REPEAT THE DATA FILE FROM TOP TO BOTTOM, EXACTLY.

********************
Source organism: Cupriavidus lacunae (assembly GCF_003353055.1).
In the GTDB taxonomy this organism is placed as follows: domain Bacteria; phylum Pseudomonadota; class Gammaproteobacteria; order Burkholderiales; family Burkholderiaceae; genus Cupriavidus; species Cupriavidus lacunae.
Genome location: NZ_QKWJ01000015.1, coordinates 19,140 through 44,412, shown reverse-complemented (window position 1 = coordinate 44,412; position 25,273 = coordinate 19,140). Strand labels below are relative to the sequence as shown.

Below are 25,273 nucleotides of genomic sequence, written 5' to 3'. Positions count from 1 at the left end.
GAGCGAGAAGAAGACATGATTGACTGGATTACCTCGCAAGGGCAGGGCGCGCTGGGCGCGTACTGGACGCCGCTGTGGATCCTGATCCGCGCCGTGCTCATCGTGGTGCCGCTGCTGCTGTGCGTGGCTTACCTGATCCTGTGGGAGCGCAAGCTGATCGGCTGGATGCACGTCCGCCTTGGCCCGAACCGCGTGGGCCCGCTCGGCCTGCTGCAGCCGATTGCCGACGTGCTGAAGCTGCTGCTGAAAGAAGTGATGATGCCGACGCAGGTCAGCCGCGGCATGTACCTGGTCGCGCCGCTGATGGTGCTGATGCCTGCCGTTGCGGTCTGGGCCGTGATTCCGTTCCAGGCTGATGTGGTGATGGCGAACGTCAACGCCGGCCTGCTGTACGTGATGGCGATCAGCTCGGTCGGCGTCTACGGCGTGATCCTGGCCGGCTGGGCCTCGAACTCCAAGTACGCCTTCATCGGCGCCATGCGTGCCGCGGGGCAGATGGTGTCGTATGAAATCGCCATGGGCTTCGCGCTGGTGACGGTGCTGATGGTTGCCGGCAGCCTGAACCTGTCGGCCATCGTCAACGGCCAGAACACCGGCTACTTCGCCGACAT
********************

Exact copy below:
Source organism: Cupriavidus lacunae (assembly GCF_003353055.1).
In the GTDB taxonomy this organism is placed as follows: domain Bacteria; phylum Pseudomonadota; class Gammaproteobacteria; order Burkholderiales; family Burkholderiaceae; genus Cupriavidus; species Cupriavidus lacunae.
Genome location: NZ_QKWJ01000015.1, coordinates 19,140 through 44,412, shown reverse-complemented (window position 1 = coordinate 44,412; position 25,273 = coordinate 19,140). Strand labels below are relative to the sequence as shown.

Below are 25,273 nucleotides of genomic sequence, written 5' to 3'. Positions count from 1 at the left end.
GAGCGAGAAGAAGACATGATTGACTGGATTACCTCGCAAGGGCAGGGCGCGCTGGGCGCGTACTGGACGCCGCTGTGGATCCTGATCCGCGCCGTGCTCATCGTGGTGCCGCTGCTGCTGTGCGTGGCTTACCTGATCCTGTGGGAGCGCAAGCTGATCGGCTGGATGCACGTCCGCCTTGGCCCGAACCGCGTGGGCCCGCTCGGCCTGCTGCAGCCGATTGCCGACGTGCTGAAGCTGCTGCTGAAAGAAGTGATGATGCCGACGCAGGTCAGCCGCGGCATGTACCTGGTCGCGCCGCTGATGGTGCTGATGCCTGCCGTTGCGGTCTGGGCCGTGATTCCGTTCCAGGCTGATGTGGTGATGGCGAACGTCAACGCCGGCCTGCTGTACGTGATGGCGATCAGCTCGGTCGGCGTCTACGGCGTGATCCTGGCCGGCTGGGCCTCGAACTCCAAGTACGCCTTCATCGGCGCCATGCGTGCCGCGGGGCAGATGGTGTCGTATGAAATCGCCATGGGCTTCGCGCTGGTGACGGTGCTGATGGTTGCCGGCAGCCTGAACCTGTCGGCCATCGTCAACGGCCAGAACACCGGCTACTTCGCCGACAT